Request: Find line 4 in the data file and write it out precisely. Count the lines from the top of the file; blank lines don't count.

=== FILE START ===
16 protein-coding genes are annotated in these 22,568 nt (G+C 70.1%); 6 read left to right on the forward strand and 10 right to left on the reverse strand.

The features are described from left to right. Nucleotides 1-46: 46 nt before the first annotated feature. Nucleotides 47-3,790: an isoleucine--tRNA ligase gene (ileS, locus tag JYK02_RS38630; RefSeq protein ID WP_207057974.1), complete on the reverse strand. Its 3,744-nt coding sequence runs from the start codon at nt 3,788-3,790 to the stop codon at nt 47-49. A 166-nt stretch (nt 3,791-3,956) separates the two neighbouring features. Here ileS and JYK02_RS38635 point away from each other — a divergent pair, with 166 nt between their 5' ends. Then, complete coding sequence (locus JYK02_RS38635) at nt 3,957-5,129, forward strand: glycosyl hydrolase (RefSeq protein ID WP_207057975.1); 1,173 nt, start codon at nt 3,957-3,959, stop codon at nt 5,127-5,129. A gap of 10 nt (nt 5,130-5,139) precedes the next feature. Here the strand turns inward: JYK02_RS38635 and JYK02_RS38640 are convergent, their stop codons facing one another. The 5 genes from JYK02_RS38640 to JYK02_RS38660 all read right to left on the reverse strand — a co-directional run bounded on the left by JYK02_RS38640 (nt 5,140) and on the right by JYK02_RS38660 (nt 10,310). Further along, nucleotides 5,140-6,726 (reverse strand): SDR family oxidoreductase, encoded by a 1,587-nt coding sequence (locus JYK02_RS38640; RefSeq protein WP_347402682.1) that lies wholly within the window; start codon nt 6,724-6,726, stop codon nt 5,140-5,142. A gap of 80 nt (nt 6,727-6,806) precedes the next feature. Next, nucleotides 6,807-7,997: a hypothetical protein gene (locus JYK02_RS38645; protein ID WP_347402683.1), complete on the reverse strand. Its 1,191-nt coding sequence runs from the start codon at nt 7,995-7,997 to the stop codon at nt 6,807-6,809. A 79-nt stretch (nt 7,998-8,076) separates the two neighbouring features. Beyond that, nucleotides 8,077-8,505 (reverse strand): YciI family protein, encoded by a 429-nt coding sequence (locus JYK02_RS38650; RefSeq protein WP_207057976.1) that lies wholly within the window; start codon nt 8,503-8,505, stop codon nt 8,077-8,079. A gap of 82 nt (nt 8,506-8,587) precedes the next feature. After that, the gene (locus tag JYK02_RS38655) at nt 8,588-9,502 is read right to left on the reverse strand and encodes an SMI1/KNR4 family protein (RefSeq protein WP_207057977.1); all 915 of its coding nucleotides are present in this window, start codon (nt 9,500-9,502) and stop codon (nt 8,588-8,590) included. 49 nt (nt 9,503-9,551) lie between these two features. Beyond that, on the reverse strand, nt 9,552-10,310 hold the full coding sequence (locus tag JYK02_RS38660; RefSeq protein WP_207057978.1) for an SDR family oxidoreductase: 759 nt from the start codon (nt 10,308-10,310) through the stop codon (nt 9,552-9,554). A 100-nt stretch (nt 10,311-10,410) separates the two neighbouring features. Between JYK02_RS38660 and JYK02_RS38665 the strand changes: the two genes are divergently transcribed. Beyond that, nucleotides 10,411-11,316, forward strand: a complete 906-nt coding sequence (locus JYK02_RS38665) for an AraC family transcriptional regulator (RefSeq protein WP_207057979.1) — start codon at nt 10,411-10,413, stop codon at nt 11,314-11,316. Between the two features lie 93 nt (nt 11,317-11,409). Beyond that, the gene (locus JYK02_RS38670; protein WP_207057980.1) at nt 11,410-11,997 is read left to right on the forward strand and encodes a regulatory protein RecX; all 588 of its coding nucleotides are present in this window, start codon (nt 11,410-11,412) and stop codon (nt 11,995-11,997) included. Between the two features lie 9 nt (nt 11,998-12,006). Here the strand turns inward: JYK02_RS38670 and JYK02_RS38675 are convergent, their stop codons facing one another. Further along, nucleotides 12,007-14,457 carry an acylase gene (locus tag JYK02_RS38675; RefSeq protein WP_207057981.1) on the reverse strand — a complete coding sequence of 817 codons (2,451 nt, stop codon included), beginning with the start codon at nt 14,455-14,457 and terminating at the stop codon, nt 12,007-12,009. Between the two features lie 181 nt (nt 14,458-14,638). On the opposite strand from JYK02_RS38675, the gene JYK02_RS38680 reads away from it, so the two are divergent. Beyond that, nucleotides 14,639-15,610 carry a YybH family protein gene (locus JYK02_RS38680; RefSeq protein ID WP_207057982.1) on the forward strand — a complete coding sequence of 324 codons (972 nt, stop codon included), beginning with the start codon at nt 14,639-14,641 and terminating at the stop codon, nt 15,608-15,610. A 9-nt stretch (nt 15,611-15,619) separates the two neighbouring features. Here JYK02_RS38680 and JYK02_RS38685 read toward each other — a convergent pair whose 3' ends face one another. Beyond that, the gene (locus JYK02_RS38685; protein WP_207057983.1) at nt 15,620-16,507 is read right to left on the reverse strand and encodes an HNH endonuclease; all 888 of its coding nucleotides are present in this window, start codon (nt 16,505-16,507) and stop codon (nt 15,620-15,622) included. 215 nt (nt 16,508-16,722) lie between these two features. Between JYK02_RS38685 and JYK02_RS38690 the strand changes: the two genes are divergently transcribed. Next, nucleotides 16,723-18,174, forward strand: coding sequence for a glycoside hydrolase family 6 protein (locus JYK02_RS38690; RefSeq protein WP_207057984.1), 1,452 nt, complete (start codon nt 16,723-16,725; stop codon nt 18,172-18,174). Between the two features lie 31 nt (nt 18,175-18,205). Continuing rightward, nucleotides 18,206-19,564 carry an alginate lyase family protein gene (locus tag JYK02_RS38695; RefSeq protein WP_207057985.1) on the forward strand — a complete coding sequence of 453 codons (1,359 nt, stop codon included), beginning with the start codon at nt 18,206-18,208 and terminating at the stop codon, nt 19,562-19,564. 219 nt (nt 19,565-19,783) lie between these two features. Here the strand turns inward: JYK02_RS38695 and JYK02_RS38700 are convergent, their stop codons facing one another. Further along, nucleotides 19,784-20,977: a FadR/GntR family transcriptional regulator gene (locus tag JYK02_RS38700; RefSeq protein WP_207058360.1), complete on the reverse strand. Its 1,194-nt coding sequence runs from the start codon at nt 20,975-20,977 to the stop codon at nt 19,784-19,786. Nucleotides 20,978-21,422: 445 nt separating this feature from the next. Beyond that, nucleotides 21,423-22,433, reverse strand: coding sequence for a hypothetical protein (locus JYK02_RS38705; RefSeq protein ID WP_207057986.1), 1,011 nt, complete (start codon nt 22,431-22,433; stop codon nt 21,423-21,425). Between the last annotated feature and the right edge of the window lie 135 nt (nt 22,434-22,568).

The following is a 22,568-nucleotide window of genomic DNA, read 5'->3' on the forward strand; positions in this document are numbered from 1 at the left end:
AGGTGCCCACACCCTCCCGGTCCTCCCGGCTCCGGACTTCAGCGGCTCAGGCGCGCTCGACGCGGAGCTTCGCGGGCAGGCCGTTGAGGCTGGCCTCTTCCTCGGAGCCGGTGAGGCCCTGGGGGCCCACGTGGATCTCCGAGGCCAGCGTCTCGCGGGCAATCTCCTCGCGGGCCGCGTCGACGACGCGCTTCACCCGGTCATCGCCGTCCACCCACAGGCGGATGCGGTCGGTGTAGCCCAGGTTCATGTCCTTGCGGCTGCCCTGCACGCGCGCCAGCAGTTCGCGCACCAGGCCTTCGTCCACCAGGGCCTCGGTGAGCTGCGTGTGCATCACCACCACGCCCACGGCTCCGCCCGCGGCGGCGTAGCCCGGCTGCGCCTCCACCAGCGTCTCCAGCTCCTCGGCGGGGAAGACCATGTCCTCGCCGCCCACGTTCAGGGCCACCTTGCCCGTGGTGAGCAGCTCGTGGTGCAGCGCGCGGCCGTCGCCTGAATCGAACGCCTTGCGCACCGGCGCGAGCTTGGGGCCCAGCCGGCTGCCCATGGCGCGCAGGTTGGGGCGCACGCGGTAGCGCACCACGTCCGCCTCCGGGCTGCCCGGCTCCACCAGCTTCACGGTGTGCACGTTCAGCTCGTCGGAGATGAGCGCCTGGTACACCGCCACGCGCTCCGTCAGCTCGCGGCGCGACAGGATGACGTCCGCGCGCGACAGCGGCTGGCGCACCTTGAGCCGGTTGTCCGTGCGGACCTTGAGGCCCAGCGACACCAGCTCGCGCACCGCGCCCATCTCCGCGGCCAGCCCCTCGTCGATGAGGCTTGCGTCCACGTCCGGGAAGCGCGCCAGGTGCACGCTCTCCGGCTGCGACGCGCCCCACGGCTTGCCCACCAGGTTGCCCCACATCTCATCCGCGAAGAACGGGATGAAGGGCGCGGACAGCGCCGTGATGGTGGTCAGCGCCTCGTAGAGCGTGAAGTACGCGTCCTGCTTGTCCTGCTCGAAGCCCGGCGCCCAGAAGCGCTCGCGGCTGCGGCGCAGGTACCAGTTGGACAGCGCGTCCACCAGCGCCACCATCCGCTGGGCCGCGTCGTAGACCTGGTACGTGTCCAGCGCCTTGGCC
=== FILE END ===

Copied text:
AGGTGCCCACACCCTCCCGGTCCTCCCGGCTCCGGACTTCAGCGGCTCAGGCGCGCTCGACGCGGAGCTTCGCGGGCAGGCCGTTGAGGCTGGCCTCTTCCTCGGAGCCGGTGAGGCCCTGGGGGCCCACGTGGATCTCCGAGGCCAGCGTCTCGCGGGCAATCTCCTCGCGGGCCGCGTCGACGACGCGCTTCACCCGGTCATCGCCGTCCACCCACAGGCGGATGCGGTCGGTGTAGCCCAGGTTCATGTCCTTGCGGCTGCCCTGCACGCGCGCCAGCAGTTCGCGCACCAGGCCTTCGTCCACCAGGGCCTCGGTGAGCTGCGTGTGCATCACCACCACGCCCACGGCTCCGCCCGCGGCGGCGTAGCCCGGCTGCGCCTCCACCAGCGTCTCCAGCTCCTCGGCGGGGAAGACCATGTCCTCGCCGCCCACGTTCAGGGCCACCTTGCCCGTGGTGAGCAGCTCGTGGTGCAGCGCGCGGCCGTCGCCTGAATCGAACGCCTTGCGCACCGGCGCGAGCTTGGGGCCCAGCCGGCTGCCCATGGCGCGCAGGTTGGGGCGCACGCGGTAGCGCACCACGTCCGCCTCCGGGCTGCCCGGCTCCACCAGCTTCACGGTGTGCACGTTCAGCTCGTCGGAGATGAGCGCCTGGTACACCGCCACGCGCTCCGTCAGCTCGCGGCGCGACAGGATGACGTCCGCGCGCGACAGCGGCTGGCGCACCTTGAGCCGGTTGTCCGTGCGGACCTTGAGGCCCAGCGACACCAGCTCGCGCACCGCGCCCATCTCCGCGGCCAGCCCCTCGTCGATGAGGCTTGCGTCCACGTCCGGGAAGCGCGCCAGGTGCACGCTCTCCGGCTGCGACGCGCCCCACGGCTTGCCCACCAGGTTGCCCCACATCTCATCCGCGAAGAACGGGATGAAGGGCGCGGACAGCGCCGTGATGGTGGTCAGCGCCTCGTAGAGCGTGAAGTACGCGTCCTGCTTGTCCTGCTCGAAGCCCGGCGCCCAGAAGCGCTCGCGGCTGCGGCGCAGGTACCAGTTGGACAGCGCGTCCACCAGCGCCACCATCCGCTGGGCCGCGTCGTAGACCTGGTACGTGTCCAGCGCCTTGGCC